What do you think is the most accurate translation of “propheteousa” in 1 Corinthians 11:5? A conservative translation would be merely “speak,” but I don’t think that translation accurately captures the meaning. Yet I’m also not sure about translating it in a more extreme manner as all-out teaching and preaching as a representative of God. Literally, the "pro" seems to reflect speaking "on behalf of" God, doesn't it? -- I.S.

I agree that “speak” doesn’t quite work in this translation. “Pro” originally implied speaking on behalf of another, or possibly speaking ahead of time. Prophētousa is a participle (feminine singular, present active participle, “prophesying”). I would warn you, however, that NT Greek is extremely fond of prefixes, although many times these do not substantially alter the meaning of the word

(Lamentably, we notice this trend in the many modern English words. Take, for example, “epicenter.” The epicenter is actually the spot over the center of a quake -- a quake which may issue several kilometers underground. But people don’t know Greek prefixes, or like to sound clever, so they say epicenter instead of center; or amphitheater when they mean theater; etc…)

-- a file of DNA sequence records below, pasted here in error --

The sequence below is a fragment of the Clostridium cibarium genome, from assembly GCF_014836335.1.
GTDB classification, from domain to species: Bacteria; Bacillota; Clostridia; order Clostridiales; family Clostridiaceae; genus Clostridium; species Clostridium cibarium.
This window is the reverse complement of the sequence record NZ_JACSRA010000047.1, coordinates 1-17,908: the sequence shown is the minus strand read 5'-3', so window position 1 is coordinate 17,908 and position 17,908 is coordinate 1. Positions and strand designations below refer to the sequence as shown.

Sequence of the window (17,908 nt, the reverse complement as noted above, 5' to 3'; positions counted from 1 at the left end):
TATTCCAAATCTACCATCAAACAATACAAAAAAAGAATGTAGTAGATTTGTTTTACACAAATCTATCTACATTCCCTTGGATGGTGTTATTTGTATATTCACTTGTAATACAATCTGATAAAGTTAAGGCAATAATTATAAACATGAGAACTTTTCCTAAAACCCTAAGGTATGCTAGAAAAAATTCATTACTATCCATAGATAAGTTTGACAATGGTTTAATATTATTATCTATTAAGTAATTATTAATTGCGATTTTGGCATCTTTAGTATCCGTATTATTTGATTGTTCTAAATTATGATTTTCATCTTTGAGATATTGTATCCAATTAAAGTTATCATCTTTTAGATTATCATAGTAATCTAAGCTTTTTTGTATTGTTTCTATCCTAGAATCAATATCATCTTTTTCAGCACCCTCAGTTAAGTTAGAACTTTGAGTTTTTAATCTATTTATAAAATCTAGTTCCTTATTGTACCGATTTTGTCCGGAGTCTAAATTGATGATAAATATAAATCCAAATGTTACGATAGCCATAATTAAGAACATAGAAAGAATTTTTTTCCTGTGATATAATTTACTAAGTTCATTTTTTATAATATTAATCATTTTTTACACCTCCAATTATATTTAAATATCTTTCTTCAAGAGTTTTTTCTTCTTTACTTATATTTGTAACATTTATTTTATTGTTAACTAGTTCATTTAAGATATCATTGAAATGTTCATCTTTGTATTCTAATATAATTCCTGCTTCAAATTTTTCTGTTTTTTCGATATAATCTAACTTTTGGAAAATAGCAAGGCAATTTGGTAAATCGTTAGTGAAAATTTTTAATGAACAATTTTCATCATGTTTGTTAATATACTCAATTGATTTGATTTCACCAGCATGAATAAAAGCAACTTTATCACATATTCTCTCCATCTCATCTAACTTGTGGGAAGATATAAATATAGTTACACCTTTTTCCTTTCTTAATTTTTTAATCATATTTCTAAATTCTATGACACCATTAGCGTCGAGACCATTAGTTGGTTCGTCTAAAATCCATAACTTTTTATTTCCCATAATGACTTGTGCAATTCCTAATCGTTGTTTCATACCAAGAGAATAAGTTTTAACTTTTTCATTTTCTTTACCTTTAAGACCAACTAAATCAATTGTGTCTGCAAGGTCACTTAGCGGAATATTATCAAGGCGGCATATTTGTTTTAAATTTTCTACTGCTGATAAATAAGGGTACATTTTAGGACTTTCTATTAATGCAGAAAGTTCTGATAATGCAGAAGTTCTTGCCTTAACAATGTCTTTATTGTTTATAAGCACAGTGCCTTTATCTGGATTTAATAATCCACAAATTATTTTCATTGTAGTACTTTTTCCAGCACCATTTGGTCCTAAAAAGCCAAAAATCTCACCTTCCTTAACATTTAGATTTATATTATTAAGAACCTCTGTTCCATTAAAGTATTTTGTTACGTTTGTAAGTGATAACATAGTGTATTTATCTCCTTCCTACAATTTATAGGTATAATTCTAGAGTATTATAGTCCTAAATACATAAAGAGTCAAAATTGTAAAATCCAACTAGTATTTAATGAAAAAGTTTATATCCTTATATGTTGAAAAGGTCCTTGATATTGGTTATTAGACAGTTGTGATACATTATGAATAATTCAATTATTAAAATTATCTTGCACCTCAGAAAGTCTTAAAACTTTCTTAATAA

If women were prophesying, like Philip’s daughters (Acts 21:9), this gibes with Joel 2:28-32, the passage Peter quotes in the first Pentecost sermon. Yet this may still be to beg the question: what is the nature of this prophecy? I may be mistaken, but it appears we are dealing with a miraculous utterance. And yet prophecy in the gift-list of Romans 12 — there are 5 such lists in the NT — may well not be miraculous. (See my NT Chapter Notes on Romans 12.)

While I am open to the possibility that prophecy was identical to (or little different than) preaching, I would like someone to prove this. (One may also make a case that some prophecy [the non-preaching variety] is an act of worship.) Now while I have often heard attempts at "prophecy," these have been without exception occasions of embarrassment. I suppose the Lord will do what the Lord will do, and we shouldn't try to force things.